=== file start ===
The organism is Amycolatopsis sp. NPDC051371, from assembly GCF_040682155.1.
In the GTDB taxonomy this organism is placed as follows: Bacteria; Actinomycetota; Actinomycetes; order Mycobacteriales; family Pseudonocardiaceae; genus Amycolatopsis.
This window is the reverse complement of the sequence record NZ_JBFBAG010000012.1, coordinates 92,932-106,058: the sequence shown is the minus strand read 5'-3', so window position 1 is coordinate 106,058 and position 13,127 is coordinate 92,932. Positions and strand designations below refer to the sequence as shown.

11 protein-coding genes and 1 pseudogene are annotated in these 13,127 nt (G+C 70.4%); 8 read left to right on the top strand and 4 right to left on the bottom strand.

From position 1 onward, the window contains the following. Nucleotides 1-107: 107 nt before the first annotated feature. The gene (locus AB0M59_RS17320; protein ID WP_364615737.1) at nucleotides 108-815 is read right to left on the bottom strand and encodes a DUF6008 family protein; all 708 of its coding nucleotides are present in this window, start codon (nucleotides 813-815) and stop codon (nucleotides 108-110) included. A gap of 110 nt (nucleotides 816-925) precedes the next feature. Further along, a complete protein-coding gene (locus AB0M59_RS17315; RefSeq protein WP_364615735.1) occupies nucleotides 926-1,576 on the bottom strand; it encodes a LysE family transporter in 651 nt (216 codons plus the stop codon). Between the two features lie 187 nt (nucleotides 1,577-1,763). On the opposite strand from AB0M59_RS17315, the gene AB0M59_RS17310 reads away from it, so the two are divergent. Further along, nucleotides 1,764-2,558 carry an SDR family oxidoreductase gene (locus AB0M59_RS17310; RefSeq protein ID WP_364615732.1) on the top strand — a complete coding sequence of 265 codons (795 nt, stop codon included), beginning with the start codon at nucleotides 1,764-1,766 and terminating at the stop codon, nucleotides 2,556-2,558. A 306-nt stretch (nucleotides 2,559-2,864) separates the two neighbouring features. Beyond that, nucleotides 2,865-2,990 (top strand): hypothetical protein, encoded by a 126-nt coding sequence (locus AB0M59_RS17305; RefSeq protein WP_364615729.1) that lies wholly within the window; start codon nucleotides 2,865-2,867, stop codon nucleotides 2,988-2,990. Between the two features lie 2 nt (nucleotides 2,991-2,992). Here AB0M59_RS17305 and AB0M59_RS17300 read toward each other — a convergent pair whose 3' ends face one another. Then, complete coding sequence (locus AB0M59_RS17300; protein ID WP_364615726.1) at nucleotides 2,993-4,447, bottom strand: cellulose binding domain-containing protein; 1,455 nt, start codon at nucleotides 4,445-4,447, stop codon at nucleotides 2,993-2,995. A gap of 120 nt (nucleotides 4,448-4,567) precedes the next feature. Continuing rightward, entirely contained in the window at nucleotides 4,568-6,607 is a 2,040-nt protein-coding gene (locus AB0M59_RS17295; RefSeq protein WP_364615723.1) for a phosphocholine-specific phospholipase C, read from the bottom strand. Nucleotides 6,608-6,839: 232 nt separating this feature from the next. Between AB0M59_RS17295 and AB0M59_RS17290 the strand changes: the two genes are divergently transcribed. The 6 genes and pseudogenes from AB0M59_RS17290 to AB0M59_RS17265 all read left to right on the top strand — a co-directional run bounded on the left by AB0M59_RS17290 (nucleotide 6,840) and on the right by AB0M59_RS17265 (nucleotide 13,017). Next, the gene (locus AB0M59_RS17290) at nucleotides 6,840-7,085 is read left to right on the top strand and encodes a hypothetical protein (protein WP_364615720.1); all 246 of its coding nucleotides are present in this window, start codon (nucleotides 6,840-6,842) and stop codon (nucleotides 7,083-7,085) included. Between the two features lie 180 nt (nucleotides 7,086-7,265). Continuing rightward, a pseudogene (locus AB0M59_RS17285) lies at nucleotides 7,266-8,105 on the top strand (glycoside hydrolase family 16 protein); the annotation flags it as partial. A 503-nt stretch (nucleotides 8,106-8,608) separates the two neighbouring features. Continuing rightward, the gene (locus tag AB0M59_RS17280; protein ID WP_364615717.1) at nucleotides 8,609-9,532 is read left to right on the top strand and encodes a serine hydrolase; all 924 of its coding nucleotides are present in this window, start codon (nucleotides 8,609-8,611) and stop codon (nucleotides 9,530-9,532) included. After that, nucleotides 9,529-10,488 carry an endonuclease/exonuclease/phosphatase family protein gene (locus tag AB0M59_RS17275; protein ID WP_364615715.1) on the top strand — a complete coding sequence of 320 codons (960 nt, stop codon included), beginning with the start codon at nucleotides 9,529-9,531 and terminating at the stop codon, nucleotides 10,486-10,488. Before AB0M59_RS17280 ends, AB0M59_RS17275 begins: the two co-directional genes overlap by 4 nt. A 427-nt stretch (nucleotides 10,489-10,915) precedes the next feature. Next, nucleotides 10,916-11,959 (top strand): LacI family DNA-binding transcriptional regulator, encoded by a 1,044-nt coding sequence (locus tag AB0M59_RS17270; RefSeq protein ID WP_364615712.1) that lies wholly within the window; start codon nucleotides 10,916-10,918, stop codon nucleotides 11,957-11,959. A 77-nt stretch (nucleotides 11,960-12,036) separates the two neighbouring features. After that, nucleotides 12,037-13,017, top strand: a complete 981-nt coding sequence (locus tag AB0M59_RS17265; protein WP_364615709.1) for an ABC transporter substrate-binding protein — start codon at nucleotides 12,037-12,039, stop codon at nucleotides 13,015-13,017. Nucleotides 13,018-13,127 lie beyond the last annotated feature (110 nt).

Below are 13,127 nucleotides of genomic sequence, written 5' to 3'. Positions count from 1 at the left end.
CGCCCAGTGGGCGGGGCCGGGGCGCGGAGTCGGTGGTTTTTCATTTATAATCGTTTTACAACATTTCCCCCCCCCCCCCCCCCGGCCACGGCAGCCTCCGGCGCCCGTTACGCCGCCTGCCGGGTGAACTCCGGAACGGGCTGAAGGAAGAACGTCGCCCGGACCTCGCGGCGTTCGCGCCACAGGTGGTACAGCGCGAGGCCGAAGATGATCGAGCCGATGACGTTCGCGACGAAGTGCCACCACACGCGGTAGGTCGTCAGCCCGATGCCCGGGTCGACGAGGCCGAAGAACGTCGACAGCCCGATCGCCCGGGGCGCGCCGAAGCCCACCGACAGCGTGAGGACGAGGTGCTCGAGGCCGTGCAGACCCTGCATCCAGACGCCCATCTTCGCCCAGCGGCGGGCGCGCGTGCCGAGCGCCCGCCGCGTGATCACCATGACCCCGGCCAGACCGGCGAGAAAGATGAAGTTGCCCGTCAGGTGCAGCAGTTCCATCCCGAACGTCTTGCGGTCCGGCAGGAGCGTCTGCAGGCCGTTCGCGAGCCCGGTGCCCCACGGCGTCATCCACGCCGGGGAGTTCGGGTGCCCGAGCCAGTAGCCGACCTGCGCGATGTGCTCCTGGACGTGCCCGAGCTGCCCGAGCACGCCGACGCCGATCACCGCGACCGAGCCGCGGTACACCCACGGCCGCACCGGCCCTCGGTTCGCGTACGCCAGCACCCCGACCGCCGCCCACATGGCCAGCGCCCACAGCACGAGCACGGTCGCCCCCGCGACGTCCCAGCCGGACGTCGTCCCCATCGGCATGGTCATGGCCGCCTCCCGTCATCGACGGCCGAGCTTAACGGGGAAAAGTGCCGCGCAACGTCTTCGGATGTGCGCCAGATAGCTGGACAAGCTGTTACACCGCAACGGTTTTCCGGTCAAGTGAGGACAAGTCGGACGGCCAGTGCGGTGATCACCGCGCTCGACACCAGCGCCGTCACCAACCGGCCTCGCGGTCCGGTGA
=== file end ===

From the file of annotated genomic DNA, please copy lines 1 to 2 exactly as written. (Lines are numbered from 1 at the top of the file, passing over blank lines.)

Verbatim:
The organism is Amycolatopsis sp. NPDC051371, from assembly GCF_040682155.1.
In the GTDB taxonomy this organism is placed as follows: Bacteria; Actinomycetota; Actinomycetes; order Mycobacteriales; family Pseudonocardiaceae; genus Amycolatopsis.